All I had to do was write my name on these pieces of paper they gave to me, hand them out and get various people to bring them back to the booth. Simple enough. These people aren’t stupid. They don’t care about Cliff. But they are probably bored and want free t-shirts. So I handed out these papers to random people at the park, each time making up something involving Cliff and free t-shirts. It seemed to be work. I got more papers. I was told I was doing awesome, but I couldn’t emphasize the t-shirts because they were beginning to run out. That wasn’t a problem. I just added some fine-tuning to my newly created shbeel. Approach random person, and “Excuse me do you know who Cliff is? You don’t, wow, well do you wanna find out and posssssssibly (see I added the word possibly, hehe) get a free T-SHIRT! Yes! Well take this slip to the booth over there and when you get there ask them who Cliff is, ok, great!” It worked. I did this for an hour or so before my friends were ready to go home. I didn’t want to leave until the lady from the booth approached me and told me that I had easily gotten the most people to the booth and she was confident that I was gonna win the contest. She said that I was quite the salesman and asked if I was interested at working at American Home Mortgage. I took her card and a couple more papers to hand out on the way back to the car. Last Tuesday, my phone rang. I got the call I was waiting for. I had won. I did it. At last victory was mine.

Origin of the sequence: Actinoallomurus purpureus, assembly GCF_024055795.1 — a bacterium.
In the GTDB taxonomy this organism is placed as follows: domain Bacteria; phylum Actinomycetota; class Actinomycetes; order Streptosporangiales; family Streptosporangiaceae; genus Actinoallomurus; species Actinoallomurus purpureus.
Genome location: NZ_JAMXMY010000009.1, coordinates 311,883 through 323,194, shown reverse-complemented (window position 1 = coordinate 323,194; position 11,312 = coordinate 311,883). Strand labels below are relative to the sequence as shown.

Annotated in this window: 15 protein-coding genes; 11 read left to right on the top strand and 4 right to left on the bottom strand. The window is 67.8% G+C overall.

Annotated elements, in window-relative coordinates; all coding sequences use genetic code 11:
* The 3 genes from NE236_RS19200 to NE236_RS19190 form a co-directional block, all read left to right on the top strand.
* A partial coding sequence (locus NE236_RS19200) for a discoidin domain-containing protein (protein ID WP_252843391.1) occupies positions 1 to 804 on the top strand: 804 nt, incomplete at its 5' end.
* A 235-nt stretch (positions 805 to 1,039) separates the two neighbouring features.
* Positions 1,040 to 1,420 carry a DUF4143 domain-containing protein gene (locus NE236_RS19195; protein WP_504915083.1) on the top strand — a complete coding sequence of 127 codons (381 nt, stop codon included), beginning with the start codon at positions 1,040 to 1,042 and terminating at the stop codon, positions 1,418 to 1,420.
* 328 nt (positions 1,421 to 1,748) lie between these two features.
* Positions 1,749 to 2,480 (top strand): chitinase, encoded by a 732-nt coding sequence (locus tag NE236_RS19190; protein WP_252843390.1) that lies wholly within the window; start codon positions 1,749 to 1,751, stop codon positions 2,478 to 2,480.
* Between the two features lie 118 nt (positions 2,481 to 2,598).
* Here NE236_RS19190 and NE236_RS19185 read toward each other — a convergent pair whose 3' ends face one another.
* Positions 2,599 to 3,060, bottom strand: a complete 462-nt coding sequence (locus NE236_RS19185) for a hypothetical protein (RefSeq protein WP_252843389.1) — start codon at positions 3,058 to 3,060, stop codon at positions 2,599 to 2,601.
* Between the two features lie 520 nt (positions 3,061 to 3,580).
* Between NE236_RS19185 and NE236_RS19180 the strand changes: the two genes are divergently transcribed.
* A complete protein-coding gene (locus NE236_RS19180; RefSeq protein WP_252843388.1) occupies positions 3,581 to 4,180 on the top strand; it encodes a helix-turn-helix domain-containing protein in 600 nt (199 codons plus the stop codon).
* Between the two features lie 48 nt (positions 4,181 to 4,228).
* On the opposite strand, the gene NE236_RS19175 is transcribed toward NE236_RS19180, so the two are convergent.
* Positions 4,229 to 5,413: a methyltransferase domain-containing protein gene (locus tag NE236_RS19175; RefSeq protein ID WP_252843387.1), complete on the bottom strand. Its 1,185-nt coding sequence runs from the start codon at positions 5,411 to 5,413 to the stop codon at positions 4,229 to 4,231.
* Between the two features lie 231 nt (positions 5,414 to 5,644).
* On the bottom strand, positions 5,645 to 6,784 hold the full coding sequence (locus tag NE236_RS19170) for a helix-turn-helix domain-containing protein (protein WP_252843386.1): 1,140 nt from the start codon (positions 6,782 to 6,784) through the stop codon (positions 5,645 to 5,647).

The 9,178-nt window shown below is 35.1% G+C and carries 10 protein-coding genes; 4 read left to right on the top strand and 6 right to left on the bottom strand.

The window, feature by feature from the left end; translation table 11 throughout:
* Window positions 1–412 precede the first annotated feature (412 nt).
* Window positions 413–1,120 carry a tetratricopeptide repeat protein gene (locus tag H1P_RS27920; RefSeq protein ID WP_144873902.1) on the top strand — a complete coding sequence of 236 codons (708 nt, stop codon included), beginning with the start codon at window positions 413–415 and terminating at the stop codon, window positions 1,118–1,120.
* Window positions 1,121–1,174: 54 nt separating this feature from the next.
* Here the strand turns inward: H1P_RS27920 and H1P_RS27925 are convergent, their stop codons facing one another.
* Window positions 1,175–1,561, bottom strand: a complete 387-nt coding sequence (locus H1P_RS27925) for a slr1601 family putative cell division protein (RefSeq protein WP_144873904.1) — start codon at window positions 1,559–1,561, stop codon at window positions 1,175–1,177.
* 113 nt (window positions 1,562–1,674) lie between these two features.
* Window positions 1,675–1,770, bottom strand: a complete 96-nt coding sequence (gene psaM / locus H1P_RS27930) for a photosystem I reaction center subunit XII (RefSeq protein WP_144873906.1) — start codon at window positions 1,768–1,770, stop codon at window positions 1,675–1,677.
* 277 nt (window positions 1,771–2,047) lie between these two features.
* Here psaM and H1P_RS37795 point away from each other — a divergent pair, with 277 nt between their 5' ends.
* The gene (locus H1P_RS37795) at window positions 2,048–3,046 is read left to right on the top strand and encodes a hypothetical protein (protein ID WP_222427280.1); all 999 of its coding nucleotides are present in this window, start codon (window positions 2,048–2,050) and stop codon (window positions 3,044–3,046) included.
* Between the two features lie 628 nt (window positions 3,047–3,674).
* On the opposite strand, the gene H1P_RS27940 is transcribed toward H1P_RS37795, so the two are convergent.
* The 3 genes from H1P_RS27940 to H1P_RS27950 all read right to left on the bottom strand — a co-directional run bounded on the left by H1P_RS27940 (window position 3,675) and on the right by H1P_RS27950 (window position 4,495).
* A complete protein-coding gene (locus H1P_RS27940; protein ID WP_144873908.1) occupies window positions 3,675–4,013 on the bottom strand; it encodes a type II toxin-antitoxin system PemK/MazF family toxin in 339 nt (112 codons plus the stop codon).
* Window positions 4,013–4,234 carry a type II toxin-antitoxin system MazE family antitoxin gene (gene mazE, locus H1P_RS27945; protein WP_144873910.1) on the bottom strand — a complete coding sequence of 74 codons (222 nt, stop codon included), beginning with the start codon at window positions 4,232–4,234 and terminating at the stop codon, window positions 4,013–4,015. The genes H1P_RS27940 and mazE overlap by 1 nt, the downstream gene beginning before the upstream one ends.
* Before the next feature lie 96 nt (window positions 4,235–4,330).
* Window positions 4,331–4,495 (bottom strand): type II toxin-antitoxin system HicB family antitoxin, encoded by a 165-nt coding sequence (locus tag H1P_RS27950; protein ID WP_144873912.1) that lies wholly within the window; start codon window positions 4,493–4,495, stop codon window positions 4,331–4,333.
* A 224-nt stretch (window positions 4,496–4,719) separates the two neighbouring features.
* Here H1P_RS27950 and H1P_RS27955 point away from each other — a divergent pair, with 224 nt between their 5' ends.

This was just the first of many pleasant surprises. I also found out that I was going to be participating at the KaBoom build on Thursday. KaBoom is an organization that builds playgrounds for kids in a single day. They raise the money, organize sponsors and get a hundred or so people to volunteer their time. It is amazing to watch and even more amazing to participate in. Our Americorps team was there to help run activities for the kids. They had various arts and crafts and other activities for the kids to do while the playground is being built. Home Depot, which was sponsoring the event, donated a bunch of wood working crafts that we helped the kids build. During the day I even found time to help out with some of the playground construction. I assembled a tunnel and a tic-tac-toe board, which always seem to be present on playgrounds these days. To my utter amazement, these parts were completely assembled using little more then a couple pre packaged bags of screws and washers. Not a single tool. I know it hasn’t been all that long since I was a young lad stomping around on a playground myself, but I am quite certain that playground technology has greatly changed since I was a kid. I remember playgrounds as these massive wooden structures, resembling boats that managed to become beached on an island of gravel. These new play grounds are constructed with brightly colored plastics and metals and look more like lego sets. They don’t seem nearly as massive or fit for adventure. I miss the old playgrounds, like my old elementary school playground that both looked and felt natural.